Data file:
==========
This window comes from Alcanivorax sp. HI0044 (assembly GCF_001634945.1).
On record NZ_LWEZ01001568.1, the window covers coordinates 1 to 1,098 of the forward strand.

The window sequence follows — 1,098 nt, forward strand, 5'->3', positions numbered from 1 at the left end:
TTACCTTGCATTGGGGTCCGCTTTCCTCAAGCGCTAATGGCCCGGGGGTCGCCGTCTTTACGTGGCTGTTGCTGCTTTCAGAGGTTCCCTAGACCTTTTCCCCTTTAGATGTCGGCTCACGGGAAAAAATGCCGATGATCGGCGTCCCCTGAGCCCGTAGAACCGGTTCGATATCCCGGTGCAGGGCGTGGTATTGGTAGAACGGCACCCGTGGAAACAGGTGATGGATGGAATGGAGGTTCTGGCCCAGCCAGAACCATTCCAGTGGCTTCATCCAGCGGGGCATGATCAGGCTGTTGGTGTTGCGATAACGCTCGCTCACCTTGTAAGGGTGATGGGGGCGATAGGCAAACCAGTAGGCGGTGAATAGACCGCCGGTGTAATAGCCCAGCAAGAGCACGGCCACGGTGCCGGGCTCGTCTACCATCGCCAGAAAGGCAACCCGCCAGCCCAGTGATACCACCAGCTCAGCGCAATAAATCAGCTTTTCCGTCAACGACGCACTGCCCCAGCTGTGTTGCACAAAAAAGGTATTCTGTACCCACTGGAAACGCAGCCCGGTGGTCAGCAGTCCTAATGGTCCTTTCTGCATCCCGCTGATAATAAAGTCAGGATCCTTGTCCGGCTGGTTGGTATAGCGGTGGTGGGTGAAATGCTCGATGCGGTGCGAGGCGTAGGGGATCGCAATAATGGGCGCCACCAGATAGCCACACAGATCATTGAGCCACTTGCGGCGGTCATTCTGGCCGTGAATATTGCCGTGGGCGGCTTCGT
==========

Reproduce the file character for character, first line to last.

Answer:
This window comes from Alcanivorax sp. HI0044 (assembly GCF_001634945.1).
On record NZ_LWEZ01001568.1, the window covers coordinates 1 to 1,098 of the forward strand.

The window sequence follows — 1,098 nt, forward strand, 5'->3', positions numbered from 1 at the left end:
TTACCTTGCATTGGGGTCCGCTTTCCTCAAGCGCTAATGGCCCGGGGGTCGCCGTCTTTACGTGGCTGTTGCTGCTTTCAGAGGTTCCCTAGACCTTTTCCCCTTTAGATGTCGGCTCACGGGAAAAAATGCCGATGATCGGCGTCCCCTGAGCCCGTAGAACCGGTTCGATATCCCGGTGCAGGGCGTGGTATTGGTAGAACGGCACCCGTGGAAACAGGTGATGGATGGAATGGAGGTTCTGGCCCAGCCAGAACCATTCCAGTGGCTTCATCCAGCGGGGCATGATCAGGCTGTTGGTGTTGCGATAACGCTCGCTCACCTTGTAAGGGTGATGGGGGCGATAGGCAAACCAGTAGGCGGTGAATAGACCGCCGGTGTAATAGCCCAGCAAGAGCACGGCCACGGTGCCGGGCTCGTCTACCATCGCCAGAAAGGCAACCCGCCAGCCCAGTGATACCACCAGCTCAGCGCAATAAATCAGCTTTTCCGTCAACGACGCACTGCCCCAGCTGTGTTGCACAAAAAAGGTATTCTGTACCCACTGGAAACGCAGCCCGGTGGTCAGCAGTCCTAATGGTCCTTTCTGCATCCCGCTGATAATAAAGTCAGGATCCTTGTCCGGCTGGTTGGTATAGCGGTGGTGGGTGAAATGCTCGATGCGGTGCGAGGCGTAGGGGATCGCAATAATGGGCGCCACCAGATAGCCACACAGATCATTGAGCCACTTGCGGCGGTCATTCTGGCCGTGAATATTGCCGTGGGCGGCTTCGT